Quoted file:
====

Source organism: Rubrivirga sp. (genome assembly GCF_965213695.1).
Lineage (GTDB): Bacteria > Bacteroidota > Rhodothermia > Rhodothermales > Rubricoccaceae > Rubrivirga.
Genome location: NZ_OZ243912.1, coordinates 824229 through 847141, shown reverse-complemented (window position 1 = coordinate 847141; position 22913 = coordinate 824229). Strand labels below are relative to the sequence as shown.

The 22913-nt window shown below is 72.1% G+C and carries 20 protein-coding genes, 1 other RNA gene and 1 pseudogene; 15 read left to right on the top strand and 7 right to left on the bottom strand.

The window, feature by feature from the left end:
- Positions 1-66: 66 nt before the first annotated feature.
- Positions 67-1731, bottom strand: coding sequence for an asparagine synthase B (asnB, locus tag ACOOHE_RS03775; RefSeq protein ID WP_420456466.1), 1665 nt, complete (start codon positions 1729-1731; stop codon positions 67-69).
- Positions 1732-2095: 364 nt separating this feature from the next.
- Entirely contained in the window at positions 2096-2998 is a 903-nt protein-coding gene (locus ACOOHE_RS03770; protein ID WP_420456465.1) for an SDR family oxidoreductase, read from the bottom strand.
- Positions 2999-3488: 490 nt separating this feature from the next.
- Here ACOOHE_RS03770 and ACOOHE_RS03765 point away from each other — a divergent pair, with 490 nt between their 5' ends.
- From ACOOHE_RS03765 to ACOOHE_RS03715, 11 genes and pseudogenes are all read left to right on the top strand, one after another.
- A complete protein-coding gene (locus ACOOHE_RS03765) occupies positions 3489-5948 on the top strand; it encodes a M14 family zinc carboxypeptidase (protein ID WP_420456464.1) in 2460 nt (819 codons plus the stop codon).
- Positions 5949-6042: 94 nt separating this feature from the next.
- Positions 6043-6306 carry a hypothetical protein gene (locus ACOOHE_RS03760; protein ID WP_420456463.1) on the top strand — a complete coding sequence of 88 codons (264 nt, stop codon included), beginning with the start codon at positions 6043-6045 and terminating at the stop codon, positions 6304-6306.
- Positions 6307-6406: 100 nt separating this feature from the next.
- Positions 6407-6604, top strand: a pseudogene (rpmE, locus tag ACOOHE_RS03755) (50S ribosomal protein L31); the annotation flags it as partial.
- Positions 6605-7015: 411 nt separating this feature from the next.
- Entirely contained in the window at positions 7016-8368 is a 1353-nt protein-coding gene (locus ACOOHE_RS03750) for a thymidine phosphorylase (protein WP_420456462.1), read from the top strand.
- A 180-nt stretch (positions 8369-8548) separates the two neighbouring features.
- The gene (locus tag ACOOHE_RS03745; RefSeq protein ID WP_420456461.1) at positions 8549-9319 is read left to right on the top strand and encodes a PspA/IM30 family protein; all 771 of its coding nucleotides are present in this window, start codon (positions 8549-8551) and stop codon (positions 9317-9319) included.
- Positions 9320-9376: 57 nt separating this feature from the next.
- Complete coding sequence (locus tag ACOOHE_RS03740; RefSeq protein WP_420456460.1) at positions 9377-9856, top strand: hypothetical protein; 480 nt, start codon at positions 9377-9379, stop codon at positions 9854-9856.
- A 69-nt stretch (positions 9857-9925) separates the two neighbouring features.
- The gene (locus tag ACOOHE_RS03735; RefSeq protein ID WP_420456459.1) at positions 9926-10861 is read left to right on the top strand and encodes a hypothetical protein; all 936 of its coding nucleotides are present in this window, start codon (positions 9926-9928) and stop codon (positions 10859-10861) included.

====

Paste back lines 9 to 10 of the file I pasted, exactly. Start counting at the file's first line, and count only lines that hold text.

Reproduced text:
- Entirely contained in the window at positions 2096-2998 is a 903-nt protein-coding gene (locus ACOOHE_RS03770; protein ID WP_420456465.1) for an SDR family oxidoreductase, read from the bottom strand.
- Positions 2999-3488: 490 nt separating this feature from the next.